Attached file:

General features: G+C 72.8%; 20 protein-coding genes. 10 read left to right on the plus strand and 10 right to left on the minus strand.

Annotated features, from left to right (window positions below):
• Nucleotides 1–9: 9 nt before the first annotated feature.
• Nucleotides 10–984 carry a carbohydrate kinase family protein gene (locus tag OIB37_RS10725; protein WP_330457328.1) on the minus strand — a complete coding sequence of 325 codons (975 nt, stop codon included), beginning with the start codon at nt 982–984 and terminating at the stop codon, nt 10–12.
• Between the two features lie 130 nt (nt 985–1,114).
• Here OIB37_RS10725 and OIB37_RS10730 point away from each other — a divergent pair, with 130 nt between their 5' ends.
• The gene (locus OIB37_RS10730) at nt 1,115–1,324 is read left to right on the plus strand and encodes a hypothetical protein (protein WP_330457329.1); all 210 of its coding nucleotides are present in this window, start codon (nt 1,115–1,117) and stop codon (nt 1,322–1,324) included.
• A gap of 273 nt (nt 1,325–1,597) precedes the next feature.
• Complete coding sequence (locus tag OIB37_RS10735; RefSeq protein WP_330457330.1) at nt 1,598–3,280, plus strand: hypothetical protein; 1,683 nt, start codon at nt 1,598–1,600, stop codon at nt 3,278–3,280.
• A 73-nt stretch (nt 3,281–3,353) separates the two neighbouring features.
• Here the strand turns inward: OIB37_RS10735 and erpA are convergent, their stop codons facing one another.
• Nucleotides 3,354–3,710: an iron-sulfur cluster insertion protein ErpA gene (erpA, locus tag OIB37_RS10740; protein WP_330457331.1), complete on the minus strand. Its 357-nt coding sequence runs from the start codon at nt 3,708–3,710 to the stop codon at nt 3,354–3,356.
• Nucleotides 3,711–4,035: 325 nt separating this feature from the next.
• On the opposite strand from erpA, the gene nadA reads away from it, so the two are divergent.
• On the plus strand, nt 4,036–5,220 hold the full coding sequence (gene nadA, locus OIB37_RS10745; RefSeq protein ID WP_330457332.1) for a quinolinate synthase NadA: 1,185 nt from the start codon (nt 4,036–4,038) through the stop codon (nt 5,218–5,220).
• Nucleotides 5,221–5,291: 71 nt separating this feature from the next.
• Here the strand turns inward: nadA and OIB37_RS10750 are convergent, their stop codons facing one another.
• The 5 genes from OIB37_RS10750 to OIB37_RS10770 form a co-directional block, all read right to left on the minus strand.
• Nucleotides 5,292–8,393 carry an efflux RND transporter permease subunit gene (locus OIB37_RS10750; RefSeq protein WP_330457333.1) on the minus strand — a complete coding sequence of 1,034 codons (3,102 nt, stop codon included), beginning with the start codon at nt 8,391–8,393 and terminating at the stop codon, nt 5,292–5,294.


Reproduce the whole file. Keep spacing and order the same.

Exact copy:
General features: G+C 72.8%; 20 protein-coding genes. 10 read left to right on the plus strand and 10 right to left on the minus strand.

Annotated features, from left to right (window positions below):
• Nucleotides 1–9: 9 nt before the first annotated feature.
• Nucleotides 10–984 carry a carbohydrate kinase family protein gene (locus tag OIB37_RS10725; protein WP_330457328.1) on the minus strand — a complete coding sequence of 325 codons (975 nt, stop codon included), beginning with the start codon at nt 982–984 and terminating at the stop codon, nt 10–12.
• Between the two features lie 130 nt (nt 985–1,114).
• Here OIB37_RS10725 and OIB37_RS10730 point away from each other — a divergent pair, with 130 nt between their 5' ends.
• The gene (locus OIB37_RS10730) at nt 1,115–1,324 is read left to right on the plus strand and encodes a hypothetical protein (protein WP_330457329.1); all 210 of its coding nucleotides are present in this window, start codon (nt 1,115–1,117) and stop codon (nt 1,322–1,324) included.
• A gap of 273 nt (nt 1,325–1,597) precedes the next feature.
• Complete coding sequence (locus tag OIB37_RS10735; RefSeq protein WP_330457330.1) at nt 1,598–3,280, plus strand: hypothetical protein; 1,683 nt, start codon at nt 1,598–1,600, stop codon at nt 3,278–3,280.
• A 73-nt stretch (nt 3,281–3,353) separates the two neighbouring features.
• Here the strand turns inward: OIB37_RS10735 and erpA are convergent, their stop codons facing one another.
• Nucleotides 3,354–3,710: an iron-sulfur cluster insertion protein ErpA gene (erpA, locus tag OIB37_RS10740; protein WP_330457331.1), complete on the minus strand. Its 357-nt coding sequence runs from the start codon at nt 3,708–3,710 to the stop codon at nt 3,354–3,356.
• Nucleotides 3,711–4,035: 325 nt separating this feature from the next.
• On the opposite strand from erpA, the gene nadA reads away from it, so the two are divergent.
• On the plus strand, nt 4,036–5,220 hold the full coding sequence (gene nadA, locus OIB37_RS10745; RefSeq protein ID WP_330457332.1) for a quinolinate synthase NadA: 1,185 nt from the start codon (nt 4,036–4,038) through the stop codon (nt 5,218–5,220).
• Nucleotides 5,221–5,291: 71 nt separating this feature from the next.
• Here the strand turns inward: nadA and OIB37_RS10750 are convergent, their stop codons facing one another.
• The 5 genes from OIB37_RS10750 to OIB37_RS10770 form a co-directional block, all read right to left on the minus strand.
• Nucleotides 5,292–8,393 carry an efflux RND transporter permease subunit gene (locus OIB37_RS10750; RefSeq protein WP_330457333.1) on the minus strand — a complete coding sequence of 1,034 codons (3,102 nt, stop codon included), beginning with the start codon at nt 8,391–8,393 and terminating at the stop codon, nt 5,292–5,294.